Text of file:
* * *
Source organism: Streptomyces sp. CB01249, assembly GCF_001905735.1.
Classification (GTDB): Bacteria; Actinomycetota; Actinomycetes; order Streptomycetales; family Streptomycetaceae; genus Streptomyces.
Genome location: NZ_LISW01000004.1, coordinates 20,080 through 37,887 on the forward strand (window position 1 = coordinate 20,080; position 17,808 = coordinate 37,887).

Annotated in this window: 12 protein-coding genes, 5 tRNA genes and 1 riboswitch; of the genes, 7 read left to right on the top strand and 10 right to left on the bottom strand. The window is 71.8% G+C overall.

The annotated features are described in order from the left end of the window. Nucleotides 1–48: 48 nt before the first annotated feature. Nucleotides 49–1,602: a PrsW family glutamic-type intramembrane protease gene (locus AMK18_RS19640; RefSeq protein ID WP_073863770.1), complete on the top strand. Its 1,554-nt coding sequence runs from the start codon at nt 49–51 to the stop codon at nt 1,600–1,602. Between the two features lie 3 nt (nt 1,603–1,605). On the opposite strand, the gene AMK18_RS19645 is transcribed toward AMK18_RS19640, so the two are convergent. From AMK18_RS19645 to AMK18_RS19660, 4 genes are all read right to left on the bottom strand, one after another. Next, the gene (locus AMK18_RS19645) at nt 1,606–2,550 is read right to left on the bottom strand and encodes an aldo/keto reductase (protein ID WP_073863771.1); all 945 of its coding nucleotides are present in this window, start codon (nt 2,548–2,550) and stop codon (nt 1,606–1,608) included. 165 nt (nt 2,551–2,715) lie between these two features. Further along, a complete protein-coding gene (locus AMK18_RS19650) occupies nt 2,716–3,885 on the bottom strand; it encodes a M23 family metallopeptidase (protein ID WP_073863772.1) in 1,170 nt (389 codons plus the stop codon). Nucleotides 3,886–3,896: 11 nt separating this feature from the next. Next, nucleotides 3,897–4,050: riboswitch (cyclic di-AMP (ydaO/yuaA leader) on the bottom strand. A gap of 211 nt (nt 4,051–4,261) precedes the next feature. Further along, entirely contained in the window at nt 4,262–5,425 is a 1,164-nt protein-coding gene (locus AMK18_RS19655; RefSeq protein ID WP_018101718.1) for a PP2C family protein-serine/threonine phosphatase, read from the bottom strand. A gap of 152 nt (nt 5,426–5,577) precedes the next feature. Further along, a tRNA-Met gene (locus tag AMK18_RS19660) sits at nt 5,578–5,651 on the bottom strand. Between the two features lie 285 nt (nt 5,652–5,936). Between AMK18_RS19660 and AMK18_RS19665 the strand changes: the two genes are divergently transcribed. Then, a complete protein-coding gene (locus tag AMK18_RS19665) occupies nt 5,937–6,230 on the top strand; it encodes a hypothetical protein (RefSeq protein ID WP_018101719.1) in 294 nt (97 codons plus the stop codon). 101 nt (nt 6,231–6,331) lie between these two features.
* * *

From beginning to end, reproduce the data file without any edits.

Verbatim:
Source organism: Streptomyces sp. CB01249, assembly GCF_001905735.1.
Classification (GTDB): Bacteria; Actinomycetota; Actinomycetes; order Streptomycetales; family Streptomycetaceae; genus Streptomyces.
Genome location: NZ_LISW01000004.1, coordinates 20,080 through 37,887 on the forward strand (window position 1 = coordinate 20,080; position 17,808 = coordinate 37,887).

Annotated in this window: 12 protein-coding genes, 5 tRNA genes and 1 riboswitch; of the genes, 7 read left to right on the top strand and 10 right to left on the bottom strand. The window is 71.8% G+C overall.

The annotated features are described in order from the left end of the window. Nucleotides 1–48: 48 nt before the first annotated feature. Nucleotides 49–1,602: a PrsW family glutamic-type intramembrane protease gene (locus AMK18_RS19640; RefSeq protein ID WP_073863770.1), complete on the top strand. Its 1,554-nt coding sequence runs from the start codon at nt 49–51 to the stop codon at nt 1,600–1,602. Between the two features lie 3 nt (nt 1,603–1,605). On the opposite strand, the gene AMK18_RS19645 is transcribed toward AMK18_RS19640, so the two are convergent. From AMK18_RS19645 to AMK18_RS19660, 4 genes are all read right to left on the bottom strand, one after another. Next, the gene (locus AMK18_RS19645) at nt 1,606–2,550 is read right to left on the bottom strand and encodes an aldo/keto reductase (protein ID WP_073863771.1); all 945 of its coding nucleotides are present in this window, start codon (nt 2,548–2,550) and stop codon (nt 1,606–1,608) included. 165 nt (nt 2,551–2,715) lie between these two features. Further along, a complete protein-coding gene (locus AMK18_RS19650) occupies nt 2,716–3,885 on the bottom strand; it encodes a M23 family metallopeptidase (protein ID WP_073863772.1) in 1,170 nt (389 codons plus the stop codon). Nucleotides 3,886–3,896: 11 nt separating this feature from the next. Next, nucleotides 3,897–4,050: riboswitch (cyclic di-AMP (ydaO/yuaA leader) on the bottom strand. A gap of 211 nt (nt 4,051–4,261) precedes the next feature. Further along, entirely contained in the window at nt 4,262–5,425 is a 1,164-nt protein-coding gene (locus AMK18_RS19655; RefSeq protein ID WP_018101718.1) for a PP2C family protein-serine/threonine phosphatase, read from the bottom strand. A gap of 152 nt (nt 5,426–5,577) precedes the next feature. Further along, a tRNA-Met gene (locus tag AMK18_RS19660) sits at nt 5,578–5,651 on the bottom strand. Between the two features lie 285 nt (nt 5,652–5,936). Between AMK18_RS19660 and AMK18_RS19665 the strand changes: the two genes are divergently transcribed. Then, a complete protein-coding gene (locus tag AMK18_RS19665) occupies nt 5,937–6,230 on the top strand; it encodes a hypothetical protein (RefSeq protein ID WP_018101719.1) in 294 nt (97 codons plus the stop codon). 101 nt (nt 6,231–6,331) lie between these two features.